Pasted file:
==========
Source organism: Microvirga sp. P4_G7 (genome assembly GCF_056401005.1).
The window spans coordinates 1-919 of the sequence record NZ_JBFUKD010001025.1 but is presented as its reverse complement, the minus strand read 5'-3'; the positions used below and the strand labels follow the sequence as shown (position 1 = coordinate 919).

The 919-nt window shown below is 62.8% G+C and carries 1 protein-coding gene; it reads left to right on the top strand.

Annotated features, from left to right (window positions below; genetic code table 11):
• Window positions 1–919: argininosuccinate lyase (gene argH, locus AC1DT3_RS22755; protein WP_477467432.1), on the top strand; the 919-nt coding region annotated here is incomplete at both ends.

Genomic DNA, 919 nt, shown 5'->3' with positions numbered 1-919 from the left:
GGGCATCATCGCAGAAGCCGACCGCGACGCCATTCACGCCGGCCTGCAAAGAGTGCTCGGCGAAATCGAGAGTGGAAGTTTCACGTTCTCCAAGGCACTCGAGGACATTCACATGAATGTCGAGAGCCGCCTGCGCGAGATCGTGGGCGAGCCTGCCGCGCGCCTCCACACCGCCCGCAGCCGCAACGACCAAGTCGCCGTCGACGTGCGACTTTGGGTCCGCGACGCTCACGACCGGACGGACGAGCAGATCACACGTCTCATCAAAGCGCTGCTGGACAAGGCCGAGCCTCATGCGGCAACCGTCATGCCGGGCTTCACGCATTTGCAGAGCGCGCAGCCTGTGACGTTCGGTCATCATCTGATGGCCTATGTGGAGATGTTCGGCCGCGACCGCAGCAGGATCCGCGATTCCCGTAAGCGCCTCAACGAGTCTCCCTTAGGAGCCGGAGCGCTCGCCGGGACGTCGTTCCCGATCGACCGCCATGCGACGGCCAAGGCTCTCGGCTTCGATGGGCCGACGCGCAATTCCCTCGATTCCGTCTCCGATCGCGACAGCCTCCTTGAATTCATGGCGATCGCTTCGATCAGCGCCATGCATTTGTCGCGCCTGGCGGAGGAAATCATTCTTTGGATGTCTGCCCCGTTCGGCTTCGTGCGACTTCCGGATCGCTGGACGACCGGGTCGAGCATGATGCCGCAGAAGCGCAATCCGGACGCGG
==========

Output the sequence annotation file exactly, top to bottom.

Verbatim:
Source organism: Microvirga sp. P4_G7 (genome assembly GCF_056401005.1).
The window spans coordinates 1-919 of the sequence record NZ_JBFUKD010001025.1 but is presented as its reverse complement, the minus strand read 5'-3'; the positions used below and the strand labels follow the sequence as shown (position 1 = coordinate 919).

The 919-nt window shown below is 62.8% G+C and carries 1 protein-coding gene; it reads left to right on the top strand.

Annotated features, from left to right (window positions below; genetic code table 11):
• Window positions 1–919: argininosuccinate lyase (gene argH, locus AC1DT3_RS22755; protein WP_477467432.1), on the top strand; the 919-nt coding region annotated here is incomplete at both ends.

Genomic DNA, 919 nt, shown 5'->3' with positions numbered 1-919 from the left:
GGGCATCATCGCAGAAGCCGACCGCGACGCCATTCACGCCGGCCTGCAAAGAGTGCTCGGCGAAATCGAGAGTGGAAGTTTCACGTTCTCCAAGGCACTCGAGGACATTCACATGAATGTCGAGAGCCGCCTGCGCGAGATCGTGGGCGAGCCTGCCGCGCGCCTCCACACCGCCCGCAGCCGCAACGACCAAGTCGCCGTCGACGTGCGACTTTGGGTCCGCGACGCTCACGACCGGACGGACGAGCAGATCACACGTCTCATCAAAGCGCTGCTGGACAAGGCCGAGCCTCATGCGGCAACCGTCATGCCGGGCTTCACGCATTTGCAGAGCGCGCAGCCTGTGACGTTCGGTCATCATCTGATGGCCTATGTGGAGATGTTCGGCCGCGACCGCAGCAGGATCCGCGATTCCCGTAAGCGCCTCAACGAGTCTCCCTTAGGAGCCGGAGCGCTCGCCGGGACGTCGTTCCCGATCGACCGCCATGCGACGGCCAAGGCTCTCGGCTTCGATGGGCCGACGCGCAATTCCCTCGATTCCGTCTCCGATCGCGACAGCCTCCTTGAATTCATGGCGATCGCTTCGATCAGCGCCATGCATTTGTCGCGCCTGGCGGAGGAAATCATTCTTTGGATGTCTGCCCCGTTCGGCTTCGTGCGACTTCCGGATCGCTGGACGACCGGGTCGAGCATGATGCCGCAGAAGCGCAATCCGGACGCGG